There's one feature in the Santa Cruz we really don't like.
As one of the few fledgling members of a new compact truck segment, the 2022 Hyundai Santa Cruz offers the size and maneuverability of a crossover with the practicality of a pickup. If the current crop of midsize trucks are too large and the Honda Ridgeline is too pricey, the Santa Cruz seems like a stellar option. Perhaps that's why it's racking up so many awards.
We recently spent a week driving the top Santa Cruz Limited trim level and adored our time with the little truck. However, there is one feature on the upper trim levels that we simply cannot stand. If Hyundai fixes this one issue, the Santa Cruz could be just about perfect. Here are all of the things we love about the Santa Cruz, one feature we wish Hyundai would add, and one it should absolutely change right away.
With the exception of the Hyundai Tucson, which shares the same front end styling, nothing else looks like the Santa Cruz on the road; not even the similarly-sized Ford Maverick, which has more conventional pickup truck styling. We love how Hyundai went bold with the design, giving the Santa Cruz funky headlights, brawny wheels with plastic-clad wheel arches, copious creases, and unique body lines. Though our white tester looked a bit subdued, Hyundai offers bolder hues like Blue Stone, Mojave Sand, and Sage Gray (which is more greenish).
Under the hood, the SE and SEL trim levels use a 2.5-liter four-cylinder engine producing 191 horsepower. While this engine is perfectly adequate, we love the optional 2.5-liter turbocharged engine found in the SEL Premium and Limited trims. This gutsy powerhouse produces 281 hp and a whopping 311 lb-ft of torque. Power goes out through an eight-speed dual-clutch automatic (an interesting choice for a pickup) boasting quick shifts and a capable 5,000-pound towing capacity. Not only is the Santa Cruz more potent than the Maverick, but it can tow more as well.
While we love the engine that comes in the SEL Premium and Limited, upgrading to these trims also bundles in the one feature we hate in the Santa Cruz (see below). Hyundai should also think about adding a hybrid or possibly an electric drivetrain option. The hybrid system is our favorite feature in the Ford Maverick and gives it a slight edge over the Santa Cruz as a result.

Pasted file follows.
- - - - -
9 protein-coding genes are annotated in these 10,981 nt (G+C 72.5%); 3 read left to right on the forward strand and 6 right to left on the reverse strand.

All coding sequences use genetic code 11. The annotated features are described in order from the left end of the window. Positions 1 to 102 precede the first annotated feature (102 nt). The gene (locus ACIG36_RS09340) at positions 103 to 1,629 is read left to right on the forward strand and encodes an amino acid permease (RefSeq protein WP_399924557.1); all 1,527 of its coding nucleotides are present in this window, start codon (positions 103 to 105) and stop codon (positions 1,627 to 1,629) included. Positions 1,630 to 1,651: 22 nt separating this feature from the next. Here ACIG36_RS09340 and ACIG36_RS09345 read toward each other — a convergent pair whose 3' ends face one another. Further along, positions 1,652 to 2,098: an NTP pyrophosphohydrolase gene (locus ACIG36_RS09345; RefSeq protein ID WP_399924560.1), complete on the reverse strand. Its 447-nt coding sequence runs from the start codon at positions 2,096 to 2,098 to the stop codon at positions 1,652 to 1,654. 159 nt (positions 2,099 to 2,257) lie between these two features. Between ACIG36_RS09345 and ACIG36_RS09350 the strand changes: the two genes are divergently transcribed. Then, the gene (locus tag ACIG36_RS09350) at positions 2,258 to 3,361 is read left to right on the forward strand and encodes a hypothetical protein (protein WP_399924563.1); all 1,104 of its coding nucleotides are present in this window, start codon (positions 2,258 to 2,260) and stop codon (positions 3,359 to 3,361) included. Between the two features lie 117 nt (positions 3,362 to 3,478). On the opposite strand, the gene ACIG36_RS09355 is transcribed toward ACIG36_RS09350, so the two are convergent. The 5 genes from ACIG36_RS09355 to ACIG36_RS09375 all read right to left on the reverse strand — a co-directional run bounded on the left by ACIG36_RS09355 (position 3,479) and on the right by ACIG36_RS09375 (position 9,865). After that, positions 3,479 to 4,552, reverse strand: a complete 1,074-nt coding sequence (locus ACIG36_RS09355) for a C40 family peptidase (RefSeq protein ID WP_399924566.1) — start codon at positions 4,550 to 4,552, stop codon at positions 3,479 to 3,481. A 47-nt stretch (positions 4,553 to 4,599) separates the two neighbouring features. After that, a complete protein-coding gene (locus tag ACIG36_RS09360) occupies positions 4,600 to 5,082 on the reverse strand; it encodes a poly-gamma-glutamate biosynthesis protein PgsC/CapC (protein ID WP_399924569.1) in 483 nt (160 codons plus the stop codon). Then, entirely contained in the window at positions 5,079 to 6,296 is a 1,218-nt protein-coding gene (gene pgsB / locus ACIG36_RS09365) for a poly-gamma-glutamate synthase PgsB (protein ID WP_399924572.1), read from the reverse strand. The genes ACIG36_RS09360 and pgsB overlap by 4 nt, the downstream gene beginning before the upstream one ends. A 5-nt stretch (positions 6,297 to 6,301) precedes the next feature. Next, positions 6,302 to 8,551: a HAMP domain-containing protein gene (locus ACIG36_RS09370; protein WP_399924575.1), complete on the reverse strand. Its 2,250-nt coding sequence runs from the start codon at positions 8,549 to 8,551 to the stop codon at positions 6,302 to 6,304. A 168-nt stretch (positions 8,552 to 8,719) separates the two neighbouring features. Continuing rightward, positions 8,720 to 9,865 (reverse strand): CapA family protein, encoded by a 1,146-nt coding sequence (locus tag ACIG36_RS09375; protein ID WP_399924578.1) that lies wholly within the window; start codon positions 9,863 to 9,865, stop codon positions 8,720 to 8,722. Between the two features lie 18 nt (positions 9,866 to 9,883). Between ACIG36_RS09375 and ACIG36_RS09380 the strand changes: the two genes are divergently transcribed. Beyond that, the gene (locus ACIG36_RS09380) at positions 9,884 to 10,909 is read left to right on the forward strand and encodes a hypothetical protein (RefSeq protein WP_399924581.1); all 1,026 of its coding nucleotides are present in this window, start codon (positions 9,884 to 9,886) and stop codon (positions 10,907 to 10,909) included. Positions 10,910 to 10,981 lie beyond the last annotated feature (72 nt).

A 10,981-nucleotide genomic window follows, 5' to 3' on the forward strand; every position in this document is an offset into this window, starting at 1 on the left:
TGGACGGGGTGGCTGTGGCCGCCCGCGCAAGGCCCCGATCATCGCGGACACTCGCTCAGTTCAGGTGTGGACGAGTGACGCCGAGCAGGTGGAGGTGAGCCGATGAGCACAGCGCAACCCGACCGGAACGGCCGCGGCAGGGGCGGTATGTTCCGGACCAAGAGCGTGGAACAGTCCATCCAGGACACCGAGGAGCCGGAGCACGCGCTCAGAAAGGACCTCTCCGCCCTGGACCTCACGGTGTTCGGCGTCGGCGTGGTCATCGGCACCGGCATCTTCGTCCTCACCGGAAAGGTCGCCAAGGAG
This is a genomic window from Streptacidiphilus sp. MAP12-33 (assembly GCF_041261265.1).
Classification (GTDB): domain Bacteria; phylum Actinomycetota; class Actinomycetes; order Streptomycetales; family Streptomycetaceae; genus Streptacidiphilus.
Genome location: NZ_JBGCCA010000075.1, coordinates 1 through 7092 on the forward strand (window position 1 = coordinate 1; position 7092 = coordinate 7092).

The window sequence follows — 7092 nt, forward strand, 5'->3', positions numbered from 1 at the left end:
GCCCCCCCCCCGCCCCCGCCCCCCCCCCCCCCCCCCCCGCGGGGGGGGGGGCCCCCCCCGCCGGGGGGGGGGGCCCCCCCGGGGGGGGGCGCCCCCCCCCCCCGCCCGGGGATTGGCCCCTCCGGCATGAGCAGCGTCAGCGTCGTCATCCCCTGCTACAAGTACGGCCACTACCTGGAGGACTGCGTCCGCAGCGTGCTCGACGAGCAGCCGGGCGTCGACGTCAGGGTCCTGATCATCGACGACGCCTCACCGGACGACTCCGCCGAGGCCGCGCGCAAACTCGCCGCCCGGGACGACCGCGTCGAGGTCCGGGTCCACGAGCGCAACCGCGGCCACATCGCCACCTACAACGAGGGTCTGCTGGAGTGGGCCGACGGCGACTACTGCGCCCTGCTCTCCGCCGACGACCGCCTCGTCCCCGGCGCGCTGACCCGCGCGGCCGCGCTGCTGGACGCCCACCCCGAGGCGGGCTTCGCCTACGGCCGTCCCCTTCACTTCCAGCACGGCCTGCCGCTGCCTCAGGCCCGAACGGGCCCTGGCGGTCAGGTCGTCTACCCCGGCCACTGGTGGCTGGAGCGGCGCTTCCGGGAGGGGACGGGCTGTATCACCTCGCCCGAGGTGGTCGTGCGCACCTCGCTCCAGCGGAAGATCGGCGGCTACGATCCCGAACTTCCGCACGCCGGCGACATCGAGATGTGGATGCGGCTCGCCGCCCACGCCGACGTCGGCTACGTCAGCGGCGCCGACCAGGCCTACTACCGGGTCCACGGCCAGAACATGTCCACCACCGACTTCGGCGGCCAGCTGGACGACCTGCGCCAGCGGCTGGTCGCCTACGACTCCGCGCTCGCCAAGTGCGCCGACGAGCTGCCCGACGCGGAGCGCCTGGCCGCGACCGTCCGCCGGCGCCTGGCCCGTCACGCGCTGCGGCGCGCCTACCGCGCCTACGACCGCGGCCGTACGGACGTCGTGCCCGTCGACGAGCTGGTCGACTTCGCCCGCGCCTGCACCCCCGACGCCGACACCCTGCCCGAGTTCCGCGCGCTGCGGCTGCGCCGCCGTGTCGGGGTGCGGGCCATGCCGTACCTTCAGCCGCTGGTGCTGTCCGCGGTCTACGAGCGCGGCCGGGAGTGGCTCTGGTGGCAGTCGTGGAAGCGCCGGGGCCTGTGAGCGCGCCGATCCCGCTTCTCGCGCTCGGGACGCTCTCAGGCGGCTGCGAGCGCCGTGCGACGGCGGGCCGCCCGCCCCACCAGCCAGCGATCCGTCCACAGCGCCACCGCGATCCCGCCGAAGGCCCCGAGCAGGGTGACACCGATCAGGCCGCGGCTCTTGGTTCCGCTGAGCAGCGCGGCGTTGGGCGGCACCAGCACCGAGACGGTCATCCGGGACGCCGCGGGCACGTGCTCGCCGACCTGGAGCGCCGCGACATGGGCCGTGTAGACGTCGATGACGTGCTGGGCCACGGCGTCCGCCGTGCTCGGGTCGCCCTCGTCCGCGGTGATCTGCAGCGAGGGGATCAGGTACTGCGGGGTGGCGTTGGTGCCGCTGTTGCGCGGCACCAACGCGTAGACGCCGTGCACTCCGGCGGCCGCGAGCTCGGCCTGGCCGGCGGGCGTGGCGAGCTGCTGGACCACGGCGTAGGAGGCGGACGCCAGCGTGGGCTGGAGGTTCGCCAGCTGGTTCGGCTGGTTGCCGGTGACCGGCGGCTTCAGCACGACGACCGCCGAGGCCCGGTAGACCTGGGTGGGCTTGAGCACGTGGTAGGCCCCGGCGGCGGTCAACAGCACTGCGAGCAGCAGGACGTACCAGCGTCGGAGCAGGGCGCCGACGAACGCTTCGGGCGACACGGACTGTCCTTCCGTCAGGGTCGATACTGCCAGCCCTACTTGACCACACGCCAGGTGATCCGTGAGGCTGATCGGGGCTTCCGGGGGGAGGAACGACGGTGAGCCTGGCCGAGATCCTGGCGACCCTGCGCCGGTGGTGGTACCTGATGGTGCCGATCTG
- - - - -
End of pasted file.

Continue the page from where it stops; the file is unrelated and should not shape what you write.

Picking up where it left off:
Ford did a great job with the Maverick's interior, but we'd argue the Santa Cruz is the more pleasing truck to spend a lot of time in. The cabin looks nearly identical to the Tucson SUV except for some subtle orange accents that are Santa Cruz specific. Opting for the top Limited trim level bundles a slew of premium luxury features, including heated/ventilated front seats, a heated steering wheel, and a surround-view monitor. Though we love these features, especially the ventilated seats, we might consider stepping down to a lower trim level just to avoid our most hated feature.
All Santa Cruz trims come in one configuration, a four-door with a four-foot bed. It's far from the most practical truck on the market, but Hyundai includes several niceties as standard, including a bed liner and a built-in trunk. An available Activity Package for $3,270 (standard on upper trims) adds a sliding tonneau cover, roof rails, utility tracks, bed lighting, a sunroof, digital gauge cluster, and wireless charging. Smaller items that might roll around in the bed can go into the back seat, which has storage under the cushions.
Ok, it's time to reveal our only hated feature in the Santa Cruz. It's the same as our only hated feature in the Tucson: the touch controls. Stepping up to the SEL Premium trim replaces the easy-to-use climate control buttons and knobs with a touch-capacitive setup, finished in a gloss black trim that will attract every fingerprint and spec of dust. The SEL Premium at least keeps a physical volume and tuning knob, which disappear on the Limited trim in favor of far less intuitive touch sliders. Truck owners love physical controls, and the switch to a mostly-touch interface on the top trim level seems baffling.
On a less annoying note, the smaller eight-inch touchscreen gets wireless CarPlay and Android Auto, while the larger 10.25-inch display does not. Until Hyundai addresses these issues, we'd save some cash and avoid the Limited trim.